Block title

“…A BLACK STORY ABOUT NOT JUST SURVIVING BUT THRIVING. IT IS WONDERFULLY WRITTEN, DETAILING THE NUANCES OF HISTORIES AS THEY UNFOLD—BOTH THE VIOLENCE OF SLAVERY AND THE CONSTANT INSIDIOUS INJUSTICES AND MICRO- AND MACRO-AGGRESSIONS OF BEING BLACK (AND BROWN!) AND THIS PARALLEL PLANE OF EXISTENCE OF A PURPORTEDLY AND EARNESTLY POST-RACIAL WORLD…." SHE TRACES HER “GENESIS WITH SHARP, GORGEOUS DETAIL ABOUT THE DISCREPANCY BETWEEN PEOPLE'S WORDS AND ACTIONS…." SHE “DEFTLY EXPLICATE[S] [HER] CHILD SELF'S BELONGING ALMOST AS CODE-SWITCHING, MAKING SENSE OF THE LARGER OUTSIDE WORLD AND ITS EVENTS, ITS SENSIBILITY, ON THE ONE HAND, AND [HER] INTERNAL, PRIVATE, BURGEONING SENSE OF SELF, ON THE OTHER HAND…." HER "MEMOIR IS DEEPLY PERSONAL, INTIMATE, AND GENEROUS, THROUGHOUT; IT FELT TO THIS READER NOT SO MUCH LIKE BEING ‘INVITED IN’ AS BEING INSTANTLY TRANSPORTED IN—INTO [HER] SPECIFIC EXPERIENCE OF BEING BLACK IN AMERICA; LIKE [SHE WAS] REMOVING THE WALLS BETWEEN [HERSELF] AND [HER] READER, NO MATTER WHO THEY WERE OR WHAT SKIN THEY WERE IN…." "…THIS IS A BOOK ABOUT BELONGING, SOURCES OF POWER, AND IDENTITY." --Mayumi Shimose Poe, author of Alice on the Island: A Pearl Harbor Survival Story Click here to read more advance praise for Disrupt/ed (a mem-noir)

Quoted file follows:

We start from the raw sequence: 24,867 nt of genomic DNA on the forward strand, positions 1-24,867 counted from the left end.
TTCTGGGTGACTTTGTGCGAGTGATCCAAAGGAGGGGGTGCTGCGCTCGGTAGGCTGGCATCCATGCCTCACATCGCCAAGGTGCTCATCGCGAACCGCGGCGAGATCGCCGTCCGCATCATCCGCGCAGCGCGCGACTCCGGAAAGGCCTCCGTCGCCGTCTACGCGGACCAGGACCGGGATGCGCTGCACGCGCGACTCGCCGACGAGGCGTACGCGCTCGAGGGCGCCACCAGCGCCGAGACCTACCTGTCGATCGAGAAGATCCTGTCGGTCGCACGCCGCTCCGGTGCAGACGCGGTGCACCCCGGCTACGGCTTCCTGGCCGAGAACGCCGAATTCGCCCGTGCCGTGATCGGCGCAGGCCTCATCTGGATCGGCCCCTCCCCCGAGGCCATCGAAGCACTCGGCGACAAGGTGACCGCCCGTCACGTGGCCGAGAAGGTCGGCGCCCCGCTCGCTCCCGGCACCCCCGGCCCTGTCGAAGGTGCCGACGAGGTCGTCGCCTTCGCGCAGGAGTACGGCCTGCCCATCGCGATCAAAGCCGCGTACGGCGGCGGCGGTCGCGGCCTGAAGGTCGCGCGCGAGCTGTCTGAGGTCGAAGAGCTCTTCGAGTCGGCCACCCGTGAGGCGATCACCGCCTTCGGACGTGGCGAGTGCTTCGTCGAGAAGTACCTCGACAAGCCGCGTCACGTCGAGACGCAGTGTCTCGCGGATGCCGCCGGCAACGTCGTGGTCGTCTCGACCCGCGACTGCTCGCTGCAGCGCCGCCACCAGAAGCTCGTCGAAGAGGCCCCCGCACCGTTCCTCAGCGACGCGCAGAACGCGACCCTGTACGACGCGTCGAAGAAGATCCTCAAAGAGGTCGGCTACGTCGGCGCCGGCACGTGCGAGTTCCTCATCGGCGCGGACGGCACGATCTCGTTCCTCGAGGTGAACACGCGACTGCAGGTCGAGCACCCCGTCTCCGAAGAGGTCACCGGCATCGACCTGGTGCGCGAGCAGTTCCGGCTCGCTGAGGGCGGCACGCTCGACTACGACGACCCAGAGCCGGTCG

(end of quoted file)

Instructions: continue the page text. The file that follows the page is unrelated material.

PDF icon Advance Praise for Disrupt/ed